What is Last Click Attribution and Why You Should Avoid It

What is Last Click Attribution and Why You Should Avoid It

Dylan Touhey

Every marketer has heard of A.I.D.A., right? This little formula is explained in every marketing textbook, mentioned in thousands of blog posts, and pretty much drilled into every marketer’s head. So when it comes to investing millions of dollars into digital marketing campaigns, we wouldn’t forget about something so basic, so logical, and so elemental as a sales cycle? We wouldn’t forget that strangers typically become customers through 5 basic stages: awareness, interest, desire and decision, and then finally action?

Until recently, we as digital marketers really have been blinded by “last click attribution.” It’s a fancy way of saying that digital marketers tend to give most, or all the credit, to the last marketing touch-point. In other words, digital marketers tend to focus and invest most heavily into the last stage of the buying cycle–action.

 

Last click attribution is why SEO and PPC campaigns have retained the lions share of digital ad spend over the last 10 years. Let’s face it – everyone heads to Google once they become aware of and interested in a brand, product, or service. And this awareness and interest usually arrives from another ad source such as a banner ad. Yet the banner ad that started and planted your message into the consumer’s brain to get the whole thing rolling gets none of the credit. Instead PPC search ads and SEO campaigns get all the glory because if you’re anything like 95% of digital marketers out there, you’re probably using Analytics to measure your campaign conversion and those conversions are inherently tied to the last click generated before the desired action (sale, lead, download, etc) was completed. Clicks sell products. Clicks create leads. Impressions? Wasted brand awareness, right? Think again.

Blinded by search

According to Microsoft’s Atlas Institute, 93-95% of audience engagementswith online advertising receive no credit when it comes to ROI calculations.

This means that when reviewing where to invest their media budgets, marketers typically are only looking at 5-7% of consumer media interactions. This is known as “last click” blindness.

Let’s think for a minute how ridiculous it is to only count the last advertising message that drove a customer to action.

For starters, we don’t use just one channel. These days our customers experience and are influenced by a myriad of fragmented marketing messages: they might see a display banner, hear about your product via a Tweet or Facebook mention, later notice a Facebook ad, see some of your print advertising, click a promo code on a coupon site, search for your company using branded keywords, and finally land in your shopping cart via an affiliate promotion. In other words, the consumer buyer cycle has multiple touch points that interact in a very non-linear fashion.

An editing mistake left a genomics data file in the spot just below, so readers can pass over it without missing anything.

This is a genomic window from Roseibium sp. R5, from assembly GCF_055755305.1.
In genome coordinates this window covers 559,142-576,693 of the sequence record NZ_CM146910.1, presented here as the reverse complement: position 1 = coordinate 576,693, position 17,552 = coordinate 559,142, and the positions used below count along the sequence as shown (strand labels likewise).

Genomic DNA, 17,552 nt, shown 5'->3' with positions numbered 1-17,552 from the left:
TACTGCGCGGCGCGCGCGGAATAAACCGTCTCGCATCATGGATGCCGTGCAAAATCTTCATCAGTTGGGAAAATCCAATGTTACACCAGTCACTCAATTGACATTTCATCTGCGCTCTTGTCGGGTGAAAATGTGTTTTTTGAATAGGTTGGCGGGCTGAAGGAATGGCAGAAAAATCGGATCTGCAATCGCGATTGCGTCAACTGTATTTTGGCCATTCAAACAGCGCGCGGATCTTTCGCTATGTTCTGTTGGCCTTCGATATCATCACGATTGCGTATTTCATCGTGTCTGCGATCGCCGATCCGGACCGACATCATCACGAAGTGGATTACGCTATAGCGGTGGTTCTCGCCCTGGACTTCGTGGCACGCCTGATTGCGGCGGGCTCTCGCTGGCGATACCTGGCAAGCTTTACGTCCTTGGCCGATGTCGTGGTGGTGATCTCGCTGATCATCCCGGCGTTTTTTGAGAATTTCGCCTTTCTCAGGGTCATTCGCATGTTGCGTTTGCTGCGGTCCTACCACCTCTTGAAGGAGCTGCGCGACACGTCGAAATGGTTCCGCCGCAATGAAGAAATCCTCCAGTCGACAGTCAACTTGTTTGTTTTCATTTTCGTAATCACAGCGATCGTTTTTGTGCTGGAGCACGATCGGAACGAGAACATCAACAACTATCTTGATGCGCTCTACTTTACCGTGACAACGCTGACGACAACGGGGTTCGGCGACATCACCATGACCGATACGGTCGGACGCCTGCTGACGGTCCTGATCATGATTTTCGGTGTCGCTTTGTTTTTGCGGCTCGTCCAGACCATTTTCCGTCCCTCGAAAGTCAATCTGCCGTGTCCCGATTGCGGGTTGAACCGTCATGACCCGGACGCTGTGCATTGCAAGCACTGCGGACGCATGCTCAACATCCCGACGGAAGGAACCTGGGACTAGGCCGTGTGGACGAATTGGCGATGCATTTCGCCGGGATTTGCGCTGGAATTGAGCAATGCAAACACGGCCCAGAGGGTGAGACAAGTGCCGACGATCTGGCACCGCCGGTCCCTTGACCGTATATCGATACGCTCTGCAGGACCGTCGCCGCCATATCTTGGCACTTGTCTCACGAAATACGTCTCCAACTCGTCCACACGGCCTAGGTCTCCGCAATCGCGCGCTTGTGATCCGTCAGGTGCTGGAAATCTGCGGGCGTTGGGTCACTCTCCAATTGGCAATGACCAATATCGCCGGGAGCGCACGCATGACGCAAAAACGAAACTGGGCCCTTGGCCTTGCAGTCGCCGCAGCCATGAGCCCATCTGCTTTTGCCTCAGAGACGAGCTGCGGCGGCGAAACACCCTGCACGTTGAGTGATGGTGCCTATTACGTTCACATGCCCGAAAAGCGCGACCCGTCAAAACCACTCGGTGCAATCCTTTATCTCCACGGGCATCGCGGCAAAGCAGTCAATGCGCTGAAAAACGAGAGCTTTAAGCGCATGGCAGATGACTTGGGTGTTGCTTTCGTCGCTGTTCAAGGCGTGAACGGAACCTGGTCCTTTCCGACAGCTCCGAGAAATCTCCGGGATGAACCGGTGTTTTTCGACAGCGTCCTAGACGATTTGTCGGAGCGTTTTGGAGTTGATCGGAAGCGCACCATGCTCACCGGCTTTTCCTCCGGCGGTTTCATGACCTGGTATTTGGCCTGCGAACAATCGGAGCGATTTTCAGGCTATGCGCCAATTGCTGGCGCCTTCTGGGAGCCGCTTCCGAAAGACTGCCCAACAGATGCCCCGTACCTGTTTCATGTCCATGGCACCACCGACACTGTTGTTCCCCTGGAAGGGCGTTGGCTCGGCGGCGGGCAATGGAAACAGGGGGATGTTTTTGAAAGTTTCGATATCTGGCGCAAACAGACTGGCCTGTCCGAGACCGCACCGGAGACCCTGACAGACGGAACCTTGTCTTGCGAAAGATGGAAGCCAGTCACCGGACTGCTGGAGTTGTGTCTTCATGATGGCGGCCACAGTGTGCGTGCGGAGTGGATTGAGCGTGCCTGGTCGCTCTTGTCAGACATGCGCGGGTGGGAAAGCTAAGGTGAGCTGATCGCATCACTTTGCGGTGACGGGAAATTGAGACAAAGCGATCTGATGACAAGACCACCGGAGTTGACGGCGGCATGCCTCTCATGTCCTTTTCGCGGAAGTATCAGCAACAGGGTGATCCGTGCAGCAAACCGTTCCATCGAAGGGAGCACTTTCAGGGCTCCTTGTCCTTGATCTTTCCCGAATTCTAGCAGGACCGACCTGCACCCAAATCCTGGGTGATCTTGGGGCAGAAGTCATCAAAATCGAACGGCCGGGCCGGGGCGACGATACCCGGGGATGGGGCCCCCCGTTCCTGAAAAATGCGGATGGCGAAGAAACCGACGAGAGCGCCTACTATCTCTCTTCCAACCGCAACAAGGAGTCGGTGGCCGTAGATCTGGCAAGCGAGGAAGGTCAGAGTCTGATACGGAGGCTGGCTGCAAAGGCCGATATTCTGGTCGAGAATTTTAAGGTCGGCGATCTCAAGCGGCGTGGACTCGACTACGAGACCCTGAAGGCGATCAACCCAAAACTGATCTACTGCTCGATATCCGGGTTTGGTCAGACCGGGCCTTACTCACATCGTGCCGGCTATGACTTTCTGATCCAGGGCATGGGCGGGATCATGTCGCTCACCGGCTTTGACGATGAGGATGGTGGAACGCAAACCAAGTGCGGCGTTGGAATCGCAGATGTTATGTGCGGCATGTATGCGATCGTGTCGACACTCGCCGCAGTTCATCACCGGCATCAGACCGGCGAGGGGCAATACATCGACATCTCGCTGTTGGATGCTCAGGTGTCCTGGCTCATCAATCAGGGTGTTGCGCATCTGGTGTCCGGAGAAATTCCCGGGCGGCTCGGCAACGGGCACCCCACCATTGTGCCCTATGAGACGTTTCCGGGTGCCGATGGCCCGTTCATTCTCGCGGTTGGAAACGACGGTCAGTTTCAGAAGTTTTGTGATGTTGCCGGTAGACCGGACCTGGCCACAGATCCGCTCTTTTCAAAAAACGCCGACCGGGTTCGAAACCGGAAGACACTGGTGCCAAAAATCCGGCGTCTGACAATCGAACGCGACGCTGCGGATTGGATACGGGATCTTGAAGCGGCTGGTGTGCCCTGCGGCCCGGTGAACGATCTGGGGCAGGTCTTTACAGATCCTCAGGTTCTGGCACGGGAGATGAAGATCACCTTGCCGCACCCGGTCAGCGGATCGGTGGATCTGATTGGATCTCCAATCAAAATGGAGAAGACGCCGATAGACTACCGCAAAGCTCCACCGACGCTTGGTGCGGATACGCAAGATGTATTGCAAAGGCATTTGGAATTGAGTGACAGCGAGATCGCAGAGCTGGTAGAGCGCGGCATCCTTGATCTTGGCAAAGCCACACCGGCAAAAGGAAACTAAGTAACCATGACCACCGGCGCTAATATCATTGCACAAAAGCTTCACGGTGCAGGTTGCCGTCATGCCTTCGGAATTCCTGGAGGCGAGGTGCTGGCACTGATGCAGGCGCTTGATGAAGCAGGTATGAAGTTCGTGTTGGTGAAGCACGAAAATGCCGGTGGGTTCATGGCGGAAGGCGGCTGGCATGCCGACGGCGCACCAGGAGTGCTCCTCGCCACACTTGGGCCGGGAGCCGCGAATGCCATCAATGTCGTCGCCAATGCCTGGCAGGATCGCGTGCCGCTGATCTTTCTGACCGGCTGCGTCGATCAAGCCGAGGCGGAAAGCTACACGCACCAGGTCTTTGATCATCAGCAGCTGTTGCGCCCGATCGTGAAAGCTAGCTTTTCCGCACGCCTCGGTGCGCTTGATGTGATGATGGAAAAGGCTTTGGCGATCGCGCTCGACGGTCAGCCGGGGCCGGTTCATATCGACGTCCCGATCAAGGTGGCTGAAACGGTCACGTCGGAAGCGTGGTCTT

So obviously if a user is searching for ‘Yamaha P-80 keyboard order online’ they are at a late stage in the buying cycle (conversion funnel). More than that, they have been exposed to other marketing messages. It could have been a visit to a music store to talk with a sales person, performed a general organic search for ‘best starter keyboards’, seen a print ad, or have educated themselves via review sites and social media.

Yet, search marketers will show you reports filled with very convincing data attributing your sales to paid search ads and SEO. They will tell you that your most profitable keywords are branded keywords, perhaps without thinking about what actually led that customer to know the name of the product they’re now so intent on buying.

In other words, while top-performing marketers are using many different channels to influence and persuade consumers, our ways of analyzing and understanding the purchase path are seriously flawed. We are seeing everything through a direct response lens where action is everything.

As Google puts it,

“When a customer buys or converts on your site, most conversion tracking tools credit the most recent link or ad clicked. In reality though, customers research, compare and make purchase decisions via multiple touch points across multiple channels. So marketers that measure return solely on the last channel that a customer touches before conversion are getting an incomplete picture, and potentially missing out on important opportunities to reach their customers.”